: something that has changed over time and shows evidence of that change

 

MERRIAM-WEBSTER.COM

Definition of Palimpsest

In-text: (Merriam-webster.com)

Bibliography: Merriam-webster.com,. 'Definition Of Palimpsest'. N.p., 2015. Web. 17 Feb. 2015.


This is how Wikipedia introduces a palimpsest to the reader,


WIKIPEDIA

Palimpsest

A palimpsest (/ˈpælɪmpsɛst/) is a manuscript page, either from a scroll or a book, from which the text has been either scraped or washed off so that the page can be reused, for another document.

In-text: (Wikipedia)

Bibliography: Wikipedia,. 'Palimpsest'. N.p., 2015. Web. 17 Feb. 2015.


Wikipedia currently remarks in this entry that other citations are needed for verification.


According to "Oxford Dictionaries" the etymology of the word, Palimpsest is,


mid 17th century: via Latin from Greek palimpsēstos, from palin 'again' + psēstos 'rubbed smooth'.


An Etymology of the word palimpsest is advanced in this result:

OXFORDDICTIONARIES.COM

palimpsest - definition of palimpsest in English from the Oxford dictionary

In-text: (Oxforddictionaries.com)

Bibliography: Oxforddictionaries.com,. 'Palimpsest - Definition Of Palimpsest In English From The Oxford Dictionary'. N.p., 2015. Web. 17 Feb. 2015.Rubbings, to 17thC English people were not uncommon, well into our own time.

Rubbings were not uncommon in England in the 17th Century and persist into present day. I once had a figure, as a toy, that I used as I was instructed, by placing a piece of paper over it and with anything used for drawing, could take a rubbing, which revealed the figure underneath. I could take as many rubbings as I pleased, so if there is something in common with a 'rubbing'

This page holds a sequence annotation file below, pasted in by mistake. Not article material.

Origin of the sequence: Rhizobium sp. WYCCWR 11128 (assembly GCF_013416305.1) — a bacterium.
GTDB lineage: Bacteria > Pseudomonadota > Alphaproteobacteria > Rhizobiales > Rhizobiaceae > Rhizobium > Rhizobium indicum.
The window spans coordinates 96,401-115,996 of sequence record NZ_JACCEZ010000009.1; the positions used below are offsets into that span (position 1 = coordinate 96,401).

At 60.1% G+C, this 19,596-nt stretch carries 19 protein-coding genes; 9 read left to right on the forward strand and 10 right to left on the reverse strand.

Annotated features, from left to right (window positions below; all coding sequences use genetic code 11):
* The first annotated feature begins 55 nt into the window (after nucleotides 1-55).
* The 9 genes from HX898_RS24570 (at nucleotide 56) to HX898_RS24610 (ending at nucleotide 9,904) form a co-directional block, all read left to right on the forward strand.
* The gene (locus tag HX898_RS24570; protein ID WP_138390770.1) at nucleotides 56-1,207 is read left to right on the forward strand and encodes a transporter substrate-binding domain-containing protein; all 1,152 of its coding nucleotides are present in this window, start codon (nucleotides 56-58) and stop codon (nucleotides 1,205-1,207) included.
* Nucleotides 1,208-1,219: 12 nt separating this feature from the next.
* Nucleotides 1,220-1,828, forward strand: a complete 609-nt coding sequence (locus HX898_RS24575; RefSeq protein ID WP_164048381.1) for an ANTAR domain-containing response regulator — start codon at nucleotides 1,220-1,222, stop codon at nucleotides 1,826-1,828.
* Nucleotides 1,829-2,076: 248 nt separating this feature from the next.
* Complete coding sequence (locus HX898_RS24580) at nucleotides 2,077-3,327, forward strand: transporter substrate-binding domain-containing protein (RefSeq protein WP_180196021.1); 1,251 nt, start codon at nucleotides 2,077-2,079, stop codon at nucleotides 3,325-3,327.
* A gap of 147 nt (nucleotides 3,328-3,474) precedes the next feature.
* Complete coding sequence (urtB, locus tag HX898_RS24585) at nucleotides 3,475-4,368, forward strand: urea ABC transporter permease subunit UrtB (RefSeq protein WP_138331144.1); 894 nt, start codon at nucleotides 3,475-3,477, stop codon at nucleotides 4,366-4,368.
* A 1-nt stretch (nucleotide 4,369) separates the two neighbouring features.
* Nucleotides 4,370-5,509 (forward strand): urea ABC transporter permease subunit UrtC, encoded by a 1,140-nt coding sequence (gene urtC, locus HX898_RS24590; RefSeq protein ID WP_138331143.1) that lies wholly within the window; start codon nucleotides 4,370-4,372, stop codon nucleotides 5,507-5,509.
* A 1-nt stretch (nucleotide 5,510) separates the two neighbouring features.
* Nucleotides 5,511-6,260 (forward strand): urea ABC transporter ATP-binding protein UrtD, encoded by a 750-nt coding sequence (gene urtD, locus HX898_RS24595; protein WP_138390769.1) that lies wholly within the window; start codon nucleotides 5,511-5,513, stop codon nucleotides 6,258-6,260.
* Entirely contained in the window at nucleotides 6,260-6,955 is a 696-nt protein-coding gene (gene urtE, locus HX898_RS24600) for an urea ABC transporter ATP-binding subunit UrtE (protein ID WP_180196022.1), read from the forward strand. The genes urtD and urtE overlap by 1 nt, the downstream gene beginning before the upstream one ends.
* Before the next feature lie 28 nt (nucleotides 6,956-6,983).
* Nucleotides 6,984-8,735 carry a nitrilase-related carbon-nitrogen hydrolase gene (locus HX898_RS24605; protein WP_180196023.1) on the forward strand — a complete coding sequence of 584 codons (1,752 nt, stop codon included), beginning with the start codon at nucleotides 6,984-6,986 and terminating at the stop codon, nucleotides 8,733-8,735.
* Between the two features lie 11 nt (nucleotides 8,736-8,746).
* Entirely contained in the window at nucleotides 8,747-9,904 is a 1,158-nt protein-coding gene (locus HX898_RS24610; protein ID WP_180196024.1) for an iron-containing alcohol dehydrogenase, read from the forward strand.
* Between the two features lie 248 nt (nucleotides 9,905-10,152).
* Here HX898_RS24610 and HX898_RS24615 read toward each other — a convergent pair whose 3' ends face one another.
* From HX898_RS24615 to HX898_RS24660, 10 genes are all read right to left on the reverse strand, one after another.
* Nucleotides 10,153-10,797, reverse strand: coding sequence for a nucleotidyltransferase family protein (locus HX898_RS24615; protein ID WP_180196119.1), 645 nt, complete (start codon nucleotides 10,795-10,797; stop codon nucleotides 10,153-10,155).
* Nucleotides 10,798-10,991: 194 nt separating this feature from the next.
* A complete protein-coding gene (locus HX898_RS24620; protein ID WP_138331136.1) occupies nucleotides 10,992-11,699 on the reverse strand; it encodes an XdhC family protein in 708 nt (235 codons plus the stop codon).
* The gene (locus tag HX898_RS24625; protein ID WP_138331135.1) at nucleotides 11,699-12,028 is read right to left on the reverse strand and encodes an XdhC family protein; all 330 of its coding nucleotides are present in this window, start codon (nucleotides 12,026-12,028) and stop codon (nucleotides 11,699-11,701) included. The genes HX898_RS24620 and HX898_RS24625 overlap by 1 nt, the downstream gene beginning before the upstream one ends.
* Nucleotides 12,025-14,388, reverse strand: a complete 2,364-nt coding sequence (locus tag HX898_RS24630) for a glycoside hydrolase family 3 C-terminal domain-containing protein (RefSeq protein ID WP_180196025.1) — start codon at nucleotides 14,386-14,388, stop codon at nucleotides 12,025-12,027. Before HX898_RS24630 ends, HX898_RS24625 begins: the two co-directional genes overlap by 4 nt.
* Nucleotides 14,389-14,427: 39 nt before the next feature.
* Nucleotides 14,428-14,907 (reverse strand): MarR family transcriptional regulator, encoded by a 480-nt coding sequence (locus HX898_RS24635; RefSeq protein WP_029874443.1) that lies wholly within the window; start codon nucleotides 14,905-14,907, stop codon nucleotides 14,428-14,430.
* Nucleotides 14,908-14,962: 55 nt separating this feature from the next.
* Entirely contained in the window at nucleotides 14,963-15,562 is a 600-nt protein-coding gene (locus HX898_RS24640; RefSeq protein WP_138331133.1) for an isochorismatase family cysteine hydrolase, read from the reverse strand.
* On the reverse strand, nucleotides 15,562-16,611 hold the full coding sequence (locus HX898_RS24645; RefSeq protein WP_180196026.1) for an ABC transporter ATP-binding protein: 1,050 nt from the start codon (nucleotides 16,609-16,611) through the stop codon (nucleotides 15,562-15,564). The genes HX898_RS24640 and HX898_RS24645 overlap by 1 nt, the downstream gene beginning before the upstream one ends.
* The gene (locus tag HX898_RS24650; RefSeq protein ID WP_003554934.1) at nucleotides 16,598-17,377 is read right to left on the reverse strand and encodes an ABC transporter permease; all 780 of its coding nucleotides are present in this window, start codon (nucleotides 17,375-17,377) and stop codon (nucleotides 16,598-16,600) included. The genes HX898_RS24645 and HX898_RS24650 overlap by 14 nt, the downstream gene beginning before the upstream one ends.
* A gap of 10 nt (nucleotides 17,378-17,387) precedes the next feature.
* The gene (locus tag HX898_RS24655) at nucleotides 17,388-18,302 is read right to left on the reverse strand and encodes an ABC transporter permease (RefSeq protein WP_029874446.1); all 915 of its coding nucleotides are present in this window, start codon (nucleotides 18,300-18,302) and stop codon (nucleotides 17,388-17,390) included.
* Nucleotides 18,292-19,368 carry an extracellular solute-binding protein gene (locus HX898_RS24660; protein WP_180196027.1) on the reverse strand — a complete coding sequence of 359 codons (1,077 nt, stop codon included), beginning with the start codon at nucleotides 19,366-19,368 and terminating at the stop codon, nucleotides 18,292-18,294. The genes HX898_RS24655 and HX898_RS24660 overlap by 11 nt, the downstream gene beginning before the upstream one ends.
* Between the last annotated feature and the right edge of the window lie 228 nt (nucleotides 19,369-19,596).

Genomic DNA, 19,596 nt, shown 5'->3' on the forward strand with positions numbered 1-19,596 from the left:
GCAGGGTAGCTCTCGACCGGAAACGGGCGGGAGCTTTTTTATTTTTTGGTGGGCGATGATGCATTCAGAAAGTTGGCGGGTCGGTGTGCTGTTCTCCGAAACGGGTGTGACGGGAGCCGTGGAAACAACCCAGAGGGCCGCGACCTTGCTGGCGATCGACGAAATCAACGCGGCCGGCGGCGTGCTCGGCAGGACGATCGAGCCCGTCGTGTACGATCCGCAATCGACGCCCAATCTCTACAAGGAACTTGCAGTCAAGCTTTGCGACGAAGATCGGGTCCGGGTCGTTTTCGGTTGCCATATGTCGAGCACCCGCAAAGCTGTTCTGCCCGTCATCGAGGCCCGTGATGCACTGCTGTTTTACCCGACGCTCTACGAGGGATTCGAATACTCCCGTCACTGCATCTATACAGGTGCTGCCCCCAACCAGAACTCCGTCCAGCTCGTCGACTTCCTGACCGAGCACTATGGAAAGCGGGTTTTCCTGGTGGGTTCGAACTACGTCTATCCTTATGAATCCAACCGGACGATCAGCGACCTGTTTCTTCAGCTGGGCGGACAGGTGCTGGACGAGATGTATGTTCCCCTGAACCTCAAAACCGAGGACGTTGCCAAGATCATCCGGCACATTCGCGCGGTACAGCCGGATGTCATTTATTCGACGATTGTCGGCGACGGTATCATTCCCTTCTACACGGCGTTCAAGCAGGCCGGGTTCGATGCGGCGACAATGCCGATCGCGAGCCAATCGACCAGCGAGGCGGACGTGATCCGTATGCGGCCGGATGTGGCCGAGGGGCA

and a palimpsest, I would suggest some master copy that has always kept intact anything we care to erase for a new document, may exist.


The following are definitions of three types of Palimpsests:


(i) Prognosticative Palimpsests: '


(ii) Liberal palimpsests: 'A Liberal Palimpsest' is one which attempts to fully  erases a tradition in regards to the old document, in order to promote new opinions and behaviour. Respecting this type of Palimpsest, there is a definite willingness to part with the past or tradition, despite the fact that traces remain of the old document.


(iii) Textual Palimpsests: This type of Palimpsest writes over a document by effacing and replacing text observing recognizable methods of criticism in a given field of expertise, thus uncovering a new document, bears traces of the old document in its text. With regards to this type of palimpsest the source document is unaltered and remains extant.


This reference is relevant also:


CAMBRIDGESCHOLARS.COM